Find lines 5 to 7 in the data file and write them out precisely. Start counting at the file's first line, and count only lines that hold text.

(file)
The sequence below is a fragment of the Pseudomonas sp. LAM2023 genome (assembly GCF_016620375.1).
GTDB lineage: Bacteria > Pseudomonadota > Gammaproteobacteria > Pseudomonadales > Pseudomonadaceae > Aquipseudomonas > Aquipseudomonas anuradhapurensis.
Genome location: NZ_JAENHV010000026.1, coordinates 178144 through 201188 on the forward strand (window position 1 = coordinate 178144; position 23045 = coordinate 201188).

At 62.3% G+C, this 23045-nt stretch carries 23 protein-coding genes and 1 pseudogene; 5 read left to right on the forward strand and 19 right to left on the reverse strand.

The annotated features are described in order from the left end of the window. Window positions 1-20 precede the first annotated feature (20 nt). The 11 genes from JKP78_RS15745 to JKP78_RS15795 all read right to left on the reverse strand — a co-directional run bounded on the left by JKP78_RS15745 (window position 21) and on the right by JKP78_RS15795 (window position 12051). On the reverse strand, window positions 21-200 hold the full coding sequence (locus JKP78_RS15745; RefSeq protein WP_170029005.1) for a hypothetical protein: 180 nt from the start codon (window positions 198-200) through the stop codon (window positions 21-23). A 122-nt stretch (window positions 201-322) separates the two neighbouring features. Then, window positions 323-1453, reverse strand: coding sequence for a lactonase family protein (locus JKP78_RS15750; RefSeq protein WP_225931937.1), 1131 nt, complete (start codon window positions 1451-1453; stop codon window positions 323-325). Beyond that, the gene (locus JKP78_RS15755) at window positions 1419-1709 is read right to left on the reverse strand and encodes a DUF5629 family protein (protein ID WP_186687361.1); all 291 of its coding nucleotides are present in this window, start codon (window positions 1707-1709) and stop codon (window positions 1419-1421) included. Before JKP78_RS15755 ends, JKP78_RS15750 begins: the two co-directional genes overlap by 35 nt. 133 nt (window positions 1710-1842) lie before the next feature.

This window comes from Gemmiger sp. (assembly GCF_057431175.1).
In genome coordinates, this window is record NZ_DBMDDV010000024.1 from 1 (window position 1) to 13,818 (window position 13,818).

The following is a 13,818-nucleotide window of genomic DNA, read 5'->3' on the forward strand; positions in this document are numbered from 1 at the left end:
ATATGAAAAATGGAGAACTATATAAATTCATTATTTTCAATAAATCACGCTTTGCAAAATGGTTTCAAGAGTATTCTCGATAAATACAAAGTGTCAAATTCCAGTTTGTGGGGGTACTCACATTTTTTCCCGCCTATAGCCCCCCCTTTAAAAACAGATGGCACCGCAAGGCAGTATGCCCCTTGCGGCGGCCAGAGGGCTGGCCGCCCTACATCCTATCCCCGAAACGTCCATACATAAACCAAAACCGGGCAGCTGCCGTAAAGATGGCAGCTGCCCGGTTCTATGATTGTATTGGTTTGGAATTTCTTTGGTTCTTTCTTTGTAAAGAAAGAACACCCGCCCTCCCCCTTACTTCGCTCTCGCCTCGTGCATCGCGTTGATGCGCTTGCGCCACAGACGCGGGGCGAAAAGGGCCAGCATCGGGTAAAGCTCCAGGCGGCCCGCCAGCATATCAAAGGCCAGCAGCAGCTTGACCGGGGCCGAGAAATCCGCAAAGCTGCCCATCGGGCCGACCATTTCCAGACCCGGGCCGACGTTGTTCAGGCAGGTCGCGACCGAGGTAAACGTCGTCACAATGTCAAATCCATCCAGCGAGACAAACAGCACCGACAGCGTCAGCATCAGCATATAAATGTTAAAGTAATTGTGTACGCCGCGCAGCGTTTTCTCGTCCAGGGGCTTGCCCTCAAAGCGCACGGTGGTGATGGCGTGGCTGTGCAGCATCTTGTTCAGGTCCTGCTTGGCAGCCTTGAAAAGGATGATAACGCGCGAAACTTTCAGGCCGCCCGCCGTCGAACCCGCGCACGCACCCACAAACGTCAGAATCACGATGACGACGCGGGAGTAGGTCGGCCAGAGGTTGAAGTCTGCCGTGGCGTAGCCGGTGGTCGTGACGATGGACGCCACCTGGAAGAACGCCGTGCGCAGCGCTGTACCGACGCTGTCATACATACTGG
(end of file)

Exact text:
The annotated features are described in order from the left end of the window. Window positions 1-20 precede the first annotated feature (20 nt). The 11 genes from JKP78_RS15745 to JKP78_RS15795 all read right to left on the reverse strand — a co-directional run bounded on the left by JKP78_RS15745 (window position 21) and on the right by JKP78_RS15795 (window position 12051). On the reverse strand, window positions 21-200 hold the full coding sequence (locus JKP78_RS15745; RefSeq protein WP_170029005.1) for a hypothetical protein: 180 nt from the start codon (window positions 198-200) through the stop codon (window positions 21-23). A 122-nt stretch (window positions 201-322) separates the two neighbouring features. Then, window positions 323-1453, reverse strand: coding sequence for a lactonase family protein (locus JKP78_RS15750; RefSeq protein WP_225931937.1), 1131 nt, complete (start codon window positions 1451-1453; stop codon window positions 323-325). Beyond that, the gene (locus JKP78_RS15755) at window positions 1419-1709 is read right to left on the reverse strand and encodes a DUF5629 family protein (protein ID WP_186687361.1); all 291 of its coding nucleotides are present in this window, start codon (window positions 1707-1709) and stop codon (window positions 1419-1421) included. Before JKP78_RS15755 ends, JKP78_RS15750 begins: the two co-directional genes overlap by 35 nt. 133 nt (window positions 1710-1842) lie before the next feature.

This window comes from Gemmiger sp. (assembly GCF_057431175.1).
In genome coordinates, this window is record NZ_DBMDDV010000024.1 from 1 (window position 1) to 13,818 (window position 13,818).